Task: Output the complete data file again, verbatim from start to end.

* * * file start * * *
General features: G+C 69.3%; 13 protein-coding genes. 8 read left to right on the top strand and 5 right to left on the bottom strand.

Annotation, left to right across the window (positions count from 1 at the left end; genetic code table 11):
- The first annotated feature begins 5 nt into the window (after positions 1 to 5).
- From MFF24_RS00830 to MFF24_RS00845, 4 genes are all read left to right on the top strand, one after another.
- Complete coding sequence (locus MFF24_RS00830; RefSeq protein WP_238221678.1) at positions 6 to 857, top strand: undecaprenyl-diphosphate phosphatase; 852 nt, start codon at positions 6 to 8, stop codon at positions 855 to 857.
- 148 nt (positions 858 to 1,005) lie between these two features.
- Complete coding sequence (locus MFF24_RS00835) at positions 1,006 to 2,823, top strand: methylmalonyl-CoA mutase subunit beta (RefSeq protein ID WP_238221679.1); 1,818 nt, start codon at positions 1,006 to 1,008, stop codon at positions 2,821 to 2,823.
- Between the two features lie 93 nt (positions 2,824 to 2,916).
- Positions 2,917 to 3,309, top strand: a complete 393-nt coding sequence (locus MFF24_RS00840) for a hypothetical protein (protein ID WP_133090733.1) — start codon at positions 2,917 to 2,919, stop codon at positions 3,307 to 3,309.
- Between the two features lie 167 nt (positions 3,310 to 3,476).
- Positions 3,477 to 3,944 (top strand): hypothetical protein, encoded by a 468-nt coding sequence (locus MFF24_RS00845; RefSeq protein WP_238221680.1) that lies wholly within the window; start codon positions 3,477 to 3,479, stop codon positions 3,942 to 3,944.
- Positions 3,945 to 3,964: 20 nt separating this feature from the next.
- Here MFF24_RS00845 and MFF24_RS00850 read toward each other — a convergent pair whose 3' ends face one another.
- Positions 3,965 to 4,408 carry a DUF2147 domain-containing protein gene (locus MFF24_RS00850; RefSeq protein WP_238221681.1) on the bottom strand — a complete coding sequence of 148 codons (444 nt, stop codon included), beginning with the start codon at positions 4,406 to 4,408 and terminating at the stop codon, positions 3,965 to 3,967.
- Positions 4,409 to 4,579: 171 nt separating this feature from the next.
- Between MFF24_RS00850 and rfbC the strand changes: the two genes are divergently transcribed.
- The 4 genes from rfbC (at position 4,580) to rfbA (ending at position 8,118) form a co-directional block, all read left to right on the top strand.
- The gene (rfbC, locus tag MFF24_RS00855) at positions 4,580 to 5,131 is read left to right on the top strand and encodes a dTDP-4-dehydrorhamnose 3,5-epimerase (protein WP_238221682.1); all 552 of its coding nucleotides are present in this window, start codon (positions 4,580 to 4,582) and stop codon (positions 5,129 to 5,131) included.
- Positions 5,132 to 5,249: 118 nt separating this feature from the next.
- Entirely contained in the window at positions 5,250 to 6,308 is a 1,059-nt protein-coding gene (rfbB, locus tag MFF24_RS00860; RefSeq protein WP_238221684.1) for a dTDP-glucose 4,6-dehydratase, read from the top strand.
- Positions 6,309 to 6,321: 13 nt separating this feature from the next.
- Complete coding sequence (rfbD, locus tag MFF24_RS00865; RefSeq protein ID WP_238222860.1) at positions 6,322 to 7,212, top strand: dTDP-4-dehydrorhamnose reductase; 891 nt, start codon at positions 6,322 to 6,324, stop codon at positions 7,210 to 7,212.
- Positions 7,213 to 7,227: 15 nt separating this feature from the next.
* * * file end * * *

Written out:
General features: G+C 69.3%; 13 protein-coding genes. 8 read left to right on the top strand and 5 right to left on the bottom strand.

Annotation, left to right across the window (positions count from 1 at the left end; genetic code table 11):
- The first annotated feature begins 5 nt into the window (after positions 1 to 5).
- From MFF24_RS00830 to MFF24_RS00845, 4 genes are all read left to right on the top strand, one after another.
- Complete coding sequence (locus MFF24_RS00830; RefSeq protein WP_238221678.1) at positions 6 to 857, top strand: undecaprenyl-diphosphate phosphatase; 852 nt, start codon at positions 6 to 8, stop codon at positions 855 to 857.
- 148 nt (positions 858 to 1,005) lie between these two features.
- Complete coding sequence (locus MFF24_RS00835) at positions 1,006 to 2,823, top strand: methylmalonyl-CoA mutase subunit beta (RefSeq protein ID WP_238221679.1); 1,818 nt, start codon at positions 1,006 to 1,008, stop codon at positions 2,821 to 2,823.
- Between the two features lie 93 nt (positions 2,824 to 2,916).
- Positions 2,917 to 3,309, top strand: a complete 393-nt coding sequence (locus MFF24_RS00840) for a hypothetical protein (protein ID WP_133090733.1) — start codon at positions 2,917 to 2,919, stop codon at positions 3,307 to 3,309.
- Between the two features lie 167 nt (positions 3,310 to 3,476).
- Positions 3,477 to 3,944 (top strand): hypothetical protein, encoded by a 468-nt coding sequence (locus MFF24_RS00845; RefSeq protein WP_238221680.1) that lies wholly within the window; start codon positions 3,477 to 3,479, stop codon positions 3,942 to 3,944.
- Positions 3,945 to 3,964: 20 nt separating this feature from the next.
- Here MFF24_RS00845 and MFF24_RS00850 read toward each other — a convergent pair whose 3' ends face one another.
- Positions 3,965 to 4,408 carry a DUF2147 domain-containing protein gene (locus MFF24_RS00850; RefSeq protein WP_238221681.1) on the bottom strand — a complete coding sequence of 148 codons (444 nt, stop codon included), beginning with the start codon at positions 4,406 to 4,408 and terminating at the stop codon, positions 3,965 to 3,967.
- Positions 4,409 to 4,579: 171 nt separating this feature from the next.
- Between MFF24_RS00850 and rfbC the strand changes: the two genes are divergently transcribed.
- The 4 genes from rfbC (at position 4,580) to rfbA (ending at position 8,118) form a co-directional block, all read left to right on the top strand.
- The gene (rfbC, locus tag MFF24_RS00855) at positions 4,580 to 5,131 is read left to right on the top strand and encodes a dTDP-4-dehydrorhamnose 3,5-epimerase (protein WP_238221682.1); all 552 of its coding nucleotides are present in this window, start codon (positions 4,580 to 4,582) and stop codon (positions 5,129 to 5,131) included.
- Positions 5,132 to 5,249: 118 nt separating this feature from the next.
- Entirely contained in the window at positions 5,250 to 6,308 is a 1,059-nt protein-coding gene (rfbB, locus tag MFF24_RS00860; RefSeq protein WP_238221684.1) for a dTDP-glucose 4,6-dehydratase, read from the top strand.
- Positions 6,309 to 6,321: 13 nt separating this feature from the next.
- Complete coding sequence (rfbD, locus tag MFF24_RS00865; RefSeq protein ID WP_238222860.1) at positions 6,322 to 7,212, top strand: dTDP-4-dehydrorhamnose reductase; 891 nt, start codon at positions 6,322 to 6,324, stop codon at positions 7,210 to 7,212.
- Positions 7,213 to 7,227: 15 nt separating this feature from the next.